News

Many employees want to work from home but their employers won't let them

David Woods , 27 Sep 2010

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Nearly one in five workers want to work from home but are being prevented from doing so by their employer, the TUC claims.

Despite the recent growth in home working, official statistics show there is still huge untapped potential across the workforce, with 4.5 million employees saying they want to work from home on a regular basis but are not allowed to do so.

While not all workers want to work from home, and many jobs require staff to be in a specific workplace, there are still millions of people and thousands of businesses that could benefit from more flexible working patterns if they took the chance, says the TUC.

The TUC is offering five reasons why businesses can benefit from home working:

Further reading

  • Better staff recruitment and retention Home working can widen the recruitment pool by attracting people who have traditionally struggled to find work, such as single parents and those with disabilities.
  • Improved motivation and productivity Employees are more likely to have high morale where employers are seen to take account of their needs. Employers as diverse as the Nationwide Building society and the Ministry of Defence are reporting productivity gains achieved by home working.
  • Improving the quality and reputation of the service Good employment practices can enhance the reputation of businesses. Home working and flexible working can extend the hours when businesses are in touch with customers.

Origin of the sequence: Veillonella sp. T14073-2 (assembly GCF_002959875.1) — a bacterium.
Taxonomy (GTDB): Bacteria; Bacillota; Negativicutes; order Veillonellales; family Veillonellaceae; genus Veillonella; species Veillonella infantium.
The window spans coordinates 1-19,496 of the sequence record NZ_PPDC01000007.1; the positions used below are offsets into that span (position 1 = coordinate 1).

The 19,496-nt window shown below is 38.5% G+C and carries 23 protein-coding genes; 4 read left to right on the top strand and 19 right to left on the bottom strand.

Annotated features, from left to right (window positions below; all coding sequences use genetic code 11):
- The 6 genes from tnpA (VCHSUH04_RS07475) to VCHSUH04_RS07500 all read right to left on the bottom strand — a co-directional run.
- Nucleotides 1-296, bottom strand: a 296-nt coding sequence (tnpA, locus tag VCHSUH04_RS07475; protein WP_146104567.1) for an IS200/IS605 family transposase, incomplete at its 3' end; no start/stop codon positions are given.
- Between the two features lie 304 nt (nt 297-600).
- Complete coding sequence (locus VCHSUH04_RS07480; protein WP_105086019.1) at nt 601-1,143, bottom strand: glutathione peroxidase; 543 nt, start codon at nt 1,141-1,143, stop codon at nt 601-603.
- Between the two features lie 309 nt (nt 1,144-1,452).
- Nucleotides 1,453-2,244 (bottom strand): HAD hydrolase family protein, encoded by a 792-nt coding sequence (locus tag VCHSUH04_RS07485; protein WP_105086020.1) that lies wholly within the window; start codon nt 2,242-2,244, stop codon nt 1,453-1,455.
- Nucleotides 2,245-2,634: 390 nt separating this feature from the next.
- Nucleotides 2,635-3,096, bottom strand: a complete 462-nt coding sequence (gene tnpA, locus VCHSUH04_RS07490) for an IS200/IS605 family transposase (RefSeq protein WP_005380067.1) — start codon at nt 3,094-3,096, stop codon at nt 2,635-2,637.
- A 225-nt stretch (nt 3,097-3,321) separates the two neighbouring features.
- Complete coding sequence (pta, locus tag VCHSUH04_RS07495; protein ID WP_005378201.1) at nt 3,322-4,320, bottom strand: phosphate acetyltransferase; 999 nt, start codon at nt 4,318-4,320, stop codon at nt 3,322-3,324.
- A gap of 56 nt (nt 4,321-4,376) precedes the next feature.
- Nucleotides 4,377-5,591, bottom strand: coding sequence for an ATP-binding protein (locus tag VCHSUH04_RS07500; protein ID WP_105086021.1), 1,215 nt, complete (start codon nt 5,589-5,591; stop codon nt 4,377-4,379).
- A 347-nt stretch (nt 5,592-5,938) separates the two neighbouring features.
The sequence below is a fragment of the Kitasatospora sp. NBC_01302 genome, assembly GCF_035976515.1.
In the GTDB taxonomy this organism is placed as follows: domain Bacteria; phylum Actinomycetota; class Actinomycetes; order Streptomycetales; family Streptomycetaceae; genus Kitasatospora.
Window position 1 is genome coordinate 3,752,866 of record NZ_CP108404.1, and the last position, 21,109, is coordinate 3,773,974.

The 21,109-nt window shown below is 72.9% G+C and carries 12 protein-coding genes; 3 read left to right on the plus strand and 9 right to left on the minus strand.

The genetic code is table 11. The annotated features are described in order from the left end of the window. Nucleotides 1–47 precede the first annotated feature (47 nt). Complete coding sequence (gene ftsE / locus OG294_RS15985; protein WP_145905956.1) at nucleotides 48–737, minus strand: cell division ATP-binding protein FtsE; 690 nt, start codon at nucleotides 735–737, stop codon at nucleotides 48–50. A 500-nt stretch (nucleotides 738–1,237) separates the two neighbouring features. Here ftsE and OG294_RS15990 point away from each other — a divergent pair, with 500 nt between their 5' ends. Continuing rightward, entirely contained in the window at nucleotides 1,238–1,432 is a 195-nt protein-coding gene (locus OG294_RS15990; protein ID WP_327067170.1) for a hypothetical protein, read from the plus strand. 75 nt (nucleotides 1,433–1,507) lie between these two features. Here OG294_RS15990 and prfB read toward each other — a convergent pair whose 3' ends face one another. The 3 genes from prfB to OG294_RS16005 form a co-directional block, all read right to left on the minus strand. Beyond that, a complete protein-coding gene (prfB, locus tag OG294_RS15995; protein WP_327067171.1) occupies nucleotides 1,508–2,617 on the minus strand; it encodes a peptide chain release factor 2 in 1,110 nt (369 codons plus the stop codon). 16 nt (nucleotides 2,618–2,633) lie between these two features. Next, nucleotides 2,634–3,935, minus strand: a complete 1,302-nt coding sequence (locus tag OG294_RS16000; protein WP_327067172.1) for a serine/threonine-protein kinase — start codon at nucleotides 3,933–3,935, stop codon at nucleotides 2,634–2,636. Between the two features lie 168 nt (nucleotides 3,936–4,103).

• Reduction of sickness absence and travel costs Not working in an office environment can reduce exposure to colds, flu and other contagious diseases. Cutting out the commute can reduce stress.
  • Infrastructure cost savings Home working can save on car parking space, office rent and running costs. BT saves £2.2 million per year through home working and flexible working, whilst Suffolk County Council was able to cut the size of its new central services office block by a third by using these practices.

TUC general secretary Brendan Barber said: "Working for home is growing in popularity but millions of staff are still unable to try it out thanks to over-controlling employers.

"Too many workers are wasting their time making journeys they don't need to, clogging our transport networks during the rush hour and adding to their carbon footprint unnecessarily, while companies are losing out on the cost and productivity benefits of home working. Surely we can be a lot smarter than that. Many employers are still nervous about introducing home working but National Work From Home Day offers a great opportunity to try it out and see how it benefits both staff and business."

Chief executive of Work Wise UK Phil Flaxton added: "The nature of work is changing and an increasing number of the working population can now work remotely or from home.

"Apart from enhancing work-life balance for employees, with the added health benefits and reducing the need to travel, working from home can significantly improve productivity, enabling organisations to reduce costs while improving efficiency."

 

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